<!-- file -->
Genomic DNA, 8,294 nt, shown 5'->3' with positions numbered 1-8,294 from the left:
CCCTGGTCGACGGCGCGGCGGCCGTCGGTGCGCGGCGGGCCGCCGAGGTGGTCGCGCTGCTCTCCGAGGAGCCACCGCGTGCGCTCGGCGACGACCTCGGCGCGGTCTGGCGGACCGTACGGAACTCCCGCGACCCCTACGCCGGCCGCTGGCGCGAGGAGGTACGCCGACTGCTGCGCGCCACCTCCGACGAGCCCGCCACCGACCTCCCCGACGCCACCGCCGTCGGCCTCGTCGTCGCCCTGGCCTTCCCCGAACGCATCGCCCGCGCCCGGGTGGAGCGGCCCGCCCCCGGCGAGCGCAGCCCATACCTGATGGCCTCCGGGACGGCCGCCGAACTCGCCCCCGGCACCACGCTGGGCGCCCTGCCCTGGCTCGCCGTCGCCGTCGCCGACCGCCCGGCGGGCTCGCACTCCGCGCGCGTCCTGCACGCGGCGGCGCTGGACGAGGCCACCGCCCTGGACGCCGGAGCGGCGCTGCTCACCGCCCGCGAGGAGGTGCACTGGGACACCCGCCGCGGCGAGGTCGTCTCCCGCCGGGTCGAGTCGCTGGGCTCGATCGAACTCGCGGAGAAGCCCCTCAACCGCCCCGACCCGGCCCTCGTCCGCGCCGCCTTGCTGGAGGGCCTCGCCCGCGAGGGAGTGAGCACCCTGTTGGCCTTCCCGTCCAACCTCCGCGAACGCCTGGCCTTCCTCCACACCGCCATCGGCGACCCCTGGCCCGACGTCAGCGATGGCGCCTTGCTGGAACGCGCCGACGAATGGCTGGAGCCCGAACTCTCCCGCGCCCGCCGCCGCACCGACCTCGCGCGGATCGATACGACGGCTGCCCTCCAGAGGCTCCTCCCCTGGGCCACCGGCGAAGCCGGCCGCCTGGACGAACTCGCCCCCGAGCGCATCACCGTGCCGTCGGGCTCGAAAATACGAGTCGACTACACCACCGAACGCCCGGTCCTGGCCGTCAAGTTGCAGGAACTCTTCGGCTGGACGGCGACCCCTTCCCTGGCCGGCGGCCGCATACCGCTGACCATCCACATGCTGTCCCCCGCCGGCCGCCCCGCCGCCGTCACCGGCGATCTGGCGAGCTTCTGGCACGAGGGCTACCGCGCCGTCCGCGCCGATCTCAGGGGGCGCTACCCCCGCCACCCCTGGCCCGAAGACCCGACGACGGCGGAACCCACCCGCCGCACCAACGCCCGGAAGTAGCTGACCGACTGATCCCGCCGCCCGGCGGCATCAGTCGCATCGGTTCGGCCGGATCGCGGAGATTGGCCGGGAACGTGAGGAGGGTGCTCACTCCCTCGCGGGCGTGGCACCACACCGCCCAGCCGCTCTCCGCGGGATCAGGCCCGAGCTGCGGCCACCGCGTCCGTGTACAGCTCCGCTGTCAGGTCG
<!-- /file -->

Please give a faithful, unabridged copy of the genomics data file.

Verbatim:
Genomic DNA, 8,294 nt, shown 5'->3' with positions numbered 1-8,294 from the left:
CCCTGGTCGACGGCGCGGCGGCCGTCGGTGCGCGGCGGGCCGCCGAGGTGGTCGCGCTGCTCTCCGAGGAGCCACCGCGTGCGCTCGGCGACGACCTCGGCGCGGTCTGGCGGACCGTACGGAACTCCCGCGACCCCTACGCCGGCCGCTGGCGCGAGGAGGTACGCCGACTGCTGCGCGCCACCTCCGACGAGCCCGCCACCGACCTCCCCGACGCCACCGCCGTCGGCCTCGTCGTCGCCCTGGCCTTCCCCGAACGCATCGCCCGCGCCCGGGTGGAGCGGCCCGCCCCCGGCGAGCGCAGCCCATACCTGATGGCCTCCGGGACGGCCGCCGAACTCGCCCCCGGCACCACGCTGGGCGCCCTGCCCTGGCTCGCCGTCGCCGTCGCCGACCGCCCGGCGGGCTCGCACTCCGCGCGCGTCCTGCACGCGGCGGCGCTGGACGAGGCCACCGCCCTGGACGCCGGAGCGGCGCTGCTCACCGCCCGCGAGGAGGTGCACTGGGACACCCGCCGCGGCGAGGTCGTCTCCCGCCGGGTCGAGTCGCTGGGCTCGATCGAACTCGCGGAGAAGCCCCTCAACCGCCCCGACCCGGCCCTCGTCCGCGCCGCCTTGCTGGAGGGCCTCGCCCGCGAGGGAGTGAGCACCCTGTTGGCCTTCCCGTCCAACCTCCGCGAACGCCTGGCCTTCCTCCACACCGCCATCGGCGACCCCTGGCCCGACGTCAGCGATGGCGCCTTGCTGGAACGCGCCGACGAATGGCTGGAGCCCGAACTCTCCCGCGCCCGCCGCCGCACCGACCTCGCGCGGATCGATACGACGGCTGCCCTCCAGAGGCTCCTCCCCTGGGCCACCGGCGAAGCCGGCCGCCTGGACGAACTCGCCCCCGAGCGCATCACCGTGCCGTCGGGCTCGAAAATACGAGTCGACTACACCACCGAACGCCCGGTCCTGGCCGTCAAGTTGCAGGAACTCTTCGGCTGGACGGCGACCCCTTCCCTGGCCGGCGGCCGCATACCGCTGACCATCCACATGCTGTCCCCCGCCGGCCGCCCCGCCGCCGTCACCGGCGATCTGGCGAGCTTCTGGCACGAGGGCTACCGCGCCGTCCGCGCCGATCTCAGGGGGCGCTACCCCCGCCACCCCTGGCCCGAAGACCCGACGACGGCGGAACCCACCCGCCGCACCAACGCCCGGAAGTAGCTGACCGACTGATCCCGCCGCCCGGCGGCATCAGTCGCATCGGTTCGGCCGGATCGCGGAGATTGGCCGGGAACGTGAGGAGGGTGCTCACTCCCTCGCGGGCGTGGCACCACACCGCCCAGCCGCTCTCCGCGGGATCAGGCCCGAGCTGCGGCCACCGCGTCCGTGTACAGCTCCGCTGTCAGGTCG